Movies » Reviews

Jake Gyllenhaal meets the Enemy, and the enemy is himself in Denis Villeneuve's kinky thriller

Jake and Double Jake

by

comment

Jake Gyllenhaal must've impressed director Denis Villeneuve last year with all his facial tics and weird character quirks when he played the dedicated detective in Villeneuve's Prisoners. Gyllenhaal now stars in Villeneuve's new psychological thriller Enemy, a movie which I'm surprised more people haven't started referring to as The Two Jakes.

Gyllenhaal plays a history professor who lives a mundane existence in Canada with his girlfriend (Melanie Laurent). One night, he watches a movie where he sees an actor he eerily resembles. Instead of going, "Hey, that's crazy!" and maybe dropping a message on dude's Facebook page about how similar they look, the professor gets full-on obsessed with this bit player. Fortunately, this guy lives in the same Canadian province, which gives our boy plenty of chances to do some stalkerrific shit. Things take an interesting turn when we find out more about the actor (also played by Gyllenhaal), who has a pregnant, suspicious wife (Sarah Gadon) and some secrets of his own.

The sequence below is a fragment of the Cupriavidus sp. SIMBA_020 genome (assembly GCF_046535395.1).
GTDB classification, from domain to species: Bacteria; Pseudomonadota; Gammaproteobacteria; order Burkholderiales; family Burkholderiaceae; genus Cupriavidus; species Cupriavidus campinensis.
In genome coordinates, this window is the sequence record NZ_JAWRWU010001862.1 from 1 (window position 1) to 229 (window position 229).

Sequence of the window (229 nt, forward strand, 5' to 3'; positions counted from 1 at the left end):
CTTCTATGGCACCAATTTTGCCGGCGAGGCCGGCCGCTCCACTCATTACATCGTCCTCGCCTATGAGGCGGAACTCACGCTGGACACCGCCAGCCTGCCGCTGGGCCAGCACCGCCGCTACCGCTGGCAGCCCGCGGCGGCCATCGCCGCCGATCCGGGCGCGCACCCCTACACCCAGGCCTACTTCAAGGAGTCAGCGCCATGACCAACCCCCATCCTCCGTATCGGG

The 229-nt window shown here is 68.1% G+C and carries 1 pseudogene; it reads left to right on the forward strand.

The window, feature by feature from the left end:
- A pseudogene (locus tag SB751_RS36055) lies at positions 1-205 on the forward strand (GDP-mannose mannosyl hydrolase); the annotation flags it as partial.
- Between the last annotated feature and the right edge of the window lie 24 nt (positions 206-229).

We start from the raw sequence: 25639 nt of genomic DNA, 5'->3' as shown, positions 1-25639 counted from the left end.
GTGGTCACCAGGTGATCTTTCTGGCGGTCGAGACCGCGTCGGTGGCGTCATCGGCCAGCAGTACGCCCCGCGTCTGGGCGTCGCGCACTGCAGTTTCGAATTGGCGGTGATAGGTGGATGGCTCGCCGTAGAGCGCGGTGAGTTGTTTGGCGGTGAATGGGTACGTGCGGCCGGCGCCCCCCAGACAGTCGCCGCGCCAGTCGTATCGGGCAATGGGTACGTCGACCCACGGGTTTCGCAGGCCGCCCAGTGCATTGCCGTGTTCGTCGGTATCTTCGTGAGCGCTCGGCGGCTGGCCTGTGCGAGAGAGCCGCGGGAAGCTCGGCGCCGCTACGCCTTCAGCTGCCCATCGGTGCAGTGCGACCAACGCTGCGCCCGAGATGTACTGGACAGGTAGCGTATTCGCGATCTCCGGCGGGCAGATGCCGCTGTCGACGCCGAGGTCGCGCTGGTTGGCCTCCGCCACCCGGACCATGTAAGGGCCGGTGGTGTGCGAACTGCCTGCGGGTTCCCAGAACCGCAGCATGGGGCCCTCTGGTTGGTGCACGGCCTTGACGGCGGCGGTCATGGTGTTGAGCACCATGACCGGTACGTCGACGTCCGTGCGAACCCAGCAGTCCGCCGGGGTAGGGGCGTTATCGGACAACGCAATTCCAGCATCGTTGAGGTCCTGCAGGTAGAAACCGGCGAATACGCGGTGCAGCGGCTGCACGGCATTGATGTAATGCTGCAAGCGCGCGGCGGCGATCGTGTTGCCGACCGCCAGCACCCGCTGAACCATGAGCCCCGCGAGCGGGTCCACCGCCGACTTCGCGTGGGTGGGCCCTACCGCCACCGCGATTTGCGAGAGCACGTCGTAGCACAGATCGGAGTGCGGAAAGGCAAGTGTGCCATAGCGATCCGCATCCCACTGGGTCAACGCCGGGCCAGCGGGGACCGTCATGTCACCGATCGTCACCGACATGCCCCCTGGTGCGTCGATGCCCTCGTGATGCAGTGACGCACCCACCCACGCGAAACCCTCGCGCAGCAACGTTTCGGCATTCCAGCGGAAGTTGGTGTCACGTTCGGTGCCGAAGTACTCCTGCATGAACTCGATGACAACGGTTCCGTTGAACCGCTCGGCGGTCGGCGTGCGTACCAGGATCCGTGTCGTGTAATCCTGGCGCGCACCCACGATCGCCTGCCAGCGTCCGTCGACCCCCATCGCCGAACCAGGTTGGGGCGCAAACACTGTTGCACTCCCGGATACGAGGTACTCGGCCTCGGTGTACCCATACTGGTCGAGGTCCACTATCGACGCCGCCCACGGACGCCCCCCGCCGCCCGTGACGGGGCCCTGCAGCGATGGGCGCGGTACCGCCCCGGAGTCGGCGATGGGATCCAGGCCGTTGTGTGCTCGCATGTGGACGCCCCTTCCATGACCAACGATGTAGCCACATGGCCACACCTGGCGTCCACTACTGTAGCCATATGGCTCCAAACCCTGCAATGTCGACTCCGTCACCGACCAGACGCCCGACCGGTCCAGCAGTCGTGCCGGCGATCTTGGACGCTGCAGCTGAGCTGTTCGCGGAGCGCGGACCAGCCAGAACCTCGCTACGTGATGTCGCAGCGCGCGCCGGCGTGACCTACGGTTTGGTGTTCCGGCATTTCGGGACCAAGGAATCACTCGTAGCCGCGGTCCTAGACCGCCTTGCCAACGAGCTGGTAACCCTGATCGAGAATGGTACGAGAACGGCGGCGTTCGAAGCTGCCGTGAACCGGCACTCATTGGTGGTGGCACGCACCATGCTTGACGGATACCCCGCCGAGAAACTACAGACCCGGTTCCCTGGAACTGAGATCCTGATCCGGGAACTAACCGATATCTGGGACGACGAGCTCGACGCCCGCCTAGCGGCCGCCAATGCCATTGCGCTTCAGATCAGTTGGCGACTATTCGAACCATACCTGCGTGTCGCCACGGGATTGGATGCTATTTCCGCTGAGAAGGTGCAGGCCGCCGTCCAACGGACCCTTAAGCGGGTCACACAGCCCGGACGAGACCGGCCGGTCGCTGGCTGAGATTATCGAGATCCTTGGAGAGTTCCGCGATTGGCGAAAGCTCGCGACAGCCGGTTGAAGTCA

Doppelganger thrillers appear to be back in vogue these days — Jesse Eisenberg stars in a movie version of Dostoyevsky's The Double co-scripted by Avi Korine that's coming out in May, while a new season of BBC America's Orphan Black is just around the corner — and Enemy is the first out of the gate this year with its who-are-you madness. Villeneuve tacks a few more things onto this adaptation of Jose Saramago's heady 2002 novel The Double for that extra dose of WTF. He throws in a secret sex club where dudes watch naked gals pleasure themselves and step on spiders. Oh yeah — the spiders! Spiders are a constant in this flick, around to represent either living in a totalitarian society or how easily people can weave webs of lies and deceit. (Whatever the reason, arachnophobes should know they play a huge role in the startling, da-hell-was-that-about ending.)

Although I appreciate Villeneuve's restraint in keeping this to a tight 90 minutes (as opposed to the 153-minute endure-a-thon of Prisoners), Enemy still suffers from the rampant irrationality — from its characters to the story itself — that always takes me out of this kind of mindfuck thriller. And that's the double truth.

Email arts@nashvillescene.com.

Tags

Add a comment